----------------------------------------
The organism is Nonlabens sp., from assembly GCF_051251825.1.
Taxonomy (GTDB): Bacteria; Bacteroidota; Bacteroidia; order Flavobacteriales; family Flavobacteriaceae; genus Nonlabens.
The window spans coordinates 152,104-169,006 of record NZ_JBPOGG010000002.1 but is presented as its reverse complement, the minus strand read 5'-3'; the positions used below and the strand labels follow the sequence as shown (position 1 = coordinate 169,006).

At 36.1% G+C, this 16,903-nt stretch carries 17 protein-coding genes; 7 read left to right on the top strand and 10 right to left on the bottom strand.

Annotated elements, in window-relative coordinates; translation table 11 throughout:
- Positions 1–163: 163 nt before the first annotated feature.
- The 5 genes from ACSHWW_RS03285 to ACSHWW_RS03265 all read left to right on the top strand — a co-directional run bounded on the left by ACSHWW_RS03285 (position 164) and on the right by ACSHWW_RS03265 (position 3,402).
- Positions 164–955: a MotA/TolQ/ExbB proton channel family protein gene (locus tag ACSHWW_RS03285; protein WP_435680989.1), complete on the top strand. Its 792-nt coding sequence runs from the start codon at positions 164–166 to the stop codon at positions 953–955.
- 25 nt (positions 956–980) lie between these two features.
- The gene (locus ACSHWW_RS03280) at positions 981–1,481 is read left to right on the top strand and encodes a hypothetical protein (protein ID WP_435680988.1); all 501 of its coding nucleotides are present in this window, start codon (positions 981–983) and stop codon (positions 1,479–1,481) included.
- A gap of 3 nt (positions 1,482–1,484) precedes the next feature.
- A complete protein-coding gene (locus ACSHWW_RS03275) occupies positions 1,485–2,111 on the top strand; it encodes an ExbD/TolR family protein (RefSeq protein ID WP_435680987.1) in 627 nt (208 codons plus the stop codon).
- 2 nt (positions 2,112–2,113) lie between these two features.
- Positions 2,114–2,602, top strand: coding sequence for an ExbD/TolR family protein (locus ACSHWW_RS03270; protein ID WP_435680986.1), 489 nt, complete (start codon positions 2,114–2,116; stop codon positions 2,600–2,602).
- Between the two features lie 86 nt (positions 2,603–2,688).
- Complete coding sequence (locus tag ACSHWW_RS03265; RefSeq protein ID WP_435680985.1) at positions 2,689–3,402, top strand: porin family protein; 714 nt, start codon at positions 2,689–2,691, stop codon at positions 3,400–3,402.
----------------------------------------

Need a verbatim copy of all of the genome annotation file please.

The organism is Nonlabens sp., from assembly GCF_051251825.1.
Taxonomy (GTDB): Bacteria; Bacteroidota; Bacteroidia; order Flavobacteriales; family Flavobacteriaceae; genus Nonlabens.
The window spans coordinates 152,104-169,006 of record NZ_JBPOGG010000002.1 but is presented as its reverse complement, the minus strand read 5'-3'; the positions used below and the strand labels follow the sequence as shown (position 1 = coordinate 169,006).

At 36.1% G+C, this 16,903-nt stretch carries 17 protein-coding genes; 7 read left to right on the top strand and 10 right to left on the bottom strand.

Annotated elements, in window-relative coordinates; translation table 11 throughout:
- Positions 1–163: 163 nt before the first annotated feature.
- The 5 genes from ACSHWW_RS03285 to ACSHWW_RS03265 all read left to right on the top strand — a co-directional run bounded on the left by ACSHWW_RS03285 (position 164) and on the right by ACSHWW_RS03265 (position 3,402).
- Positions 164–955: a MotA/TolQ/ExbB proton channel family protein gene (locus tag ACSHWW_RS03285; protein WP_435680989.1), complete on the top strand. Its 792-nt coding sequence runs from the start codon at positions 164–166 to the stop codon at positions 953–955.
- 25 nt (positions 956–980) lie between these two features.
- The gene (locus ACSHWW_RS03280) at positions 981–1,481 is read left to right on the top strand and encodes a hypothetical protein (protein ID WP_435680988.1); all 501 of its coding nucleotides are present in this window, start codon (positions 981–983) and stop codon (positions 1,479–1,481) included.
- A gap of 3 nt (positions 1,482–1,484) precedes the next feature.
- A complete protein-coding gene (locus ACSHWW_RS03275) occupies positions 1,485–2,111 on the top strand; it encodes an ExbD/TolR family protein (RefSeq protein ID WP_435680987.1) in 627 nt (208 codons plus the stop codon).
- 2 nt (positions 2,112–2,113) lie between these two features.
- Positions 2,114–2,602, top strand: coding sequence for an ExbD/TolR family protein (locus ACSHWW_RS03270; protein ID WP_435680986.1), 489 nt, complete (start codon positions 2,114–2,116; stop codon positions 2,600–2,602).
- Between the two features lie 86 nt (positions 2,603–2,688).
- Complete coding sequence (locus tag ACSHWW_RS03265; RefSeq protein ID WP_435680985.1) at positions 2,689–3,402, top strand: porin family protein; 714 nt, start codon at positions 2,689–2,691, stop codon at positions 3,400–3,402.